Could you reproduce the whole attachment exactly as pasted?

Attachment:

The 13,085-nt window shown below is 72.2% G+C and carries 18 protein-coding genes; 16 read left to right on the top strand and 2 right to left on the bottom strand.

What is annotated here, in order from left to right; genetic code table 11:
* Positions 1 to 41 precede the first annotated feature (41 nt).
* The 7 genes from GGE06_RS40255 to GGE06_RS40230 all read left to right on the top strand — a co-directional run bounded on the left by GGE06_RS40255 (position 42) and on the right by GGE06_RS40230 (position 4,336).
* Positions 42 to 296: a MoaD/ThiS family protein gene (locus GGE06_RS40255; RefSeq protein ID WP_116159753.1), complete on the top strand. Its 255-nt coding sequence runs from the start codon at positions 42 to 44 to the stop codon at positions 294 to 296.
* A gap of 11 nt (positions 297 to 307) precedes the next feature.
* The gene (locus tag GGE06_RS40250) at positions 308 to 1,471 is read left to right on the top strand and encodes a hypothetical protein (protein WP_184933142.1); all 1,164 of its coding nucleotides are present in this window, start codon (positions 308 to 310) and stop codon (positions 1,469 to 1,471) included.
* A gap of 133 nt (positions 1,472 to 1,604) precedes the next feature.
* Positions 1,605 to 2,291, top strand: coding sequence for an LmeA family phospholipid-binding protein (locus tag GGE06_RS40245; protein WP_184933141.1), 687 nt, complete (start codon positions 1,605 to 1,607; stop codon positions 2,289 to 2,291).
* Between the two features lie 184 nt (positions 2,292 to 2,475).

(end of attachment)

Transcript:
The 13,085-nt window shown below is 72.2% G+C and carries 18 protein-coding genes; 16 read left to right on the top strand and 2 right to left on the bottom strand.

What is annotated here, in order from left to right; genetic code table 11:
* Positions 1 to 41 precede the first annotated feature (41 nt).
* The 7 genes from GGE06_RS40255 to GGE06_RS40230 all read left to right on the top strand — a co-directional run bounded on the left by GGE06_RS40255 (position 42) and on the right by GGE06_RS40230 (position 4,336).
* Positions 42 to 296: a MoaD/ThiS family protein gene (locus GGE06_RS40255; RefSeq protein ID WP_116159753.1), complete on the top strand. Its 255-nt coding sequence runs from the start codon at positions 42 to 44 to the stop codon at positions 294 to 296.
* A gap of 11 nt (positions 297 to 307) precedes the next feature.
* The gene (locus tag GGE06_RS40250) at positions 308 to 1,471 is read left to right on the top strand and encodes a hypothetical protein (protein WP_184933142.1); all 1,164 of its coding nucleotides are present in this window, start codon (positions 308 to 310) and stop codon (positions 1,469 to 1,471) included.
* A gap of 133 nt (positions 1,472 to 1,604) precedes the next feature.
* Positions 1,605 to 2,291, top strand: coding sequence for an LmeA family phospholipid-binding protein (locus tag GGE06_RS40245; protein WP_184933141.1), 687 nt, complete (start codon positions 1,605 to 1,607; stop codon positions 2,289 to 2,291).
* Between the two features lie 184 nt (positions 2,292 to 2,475).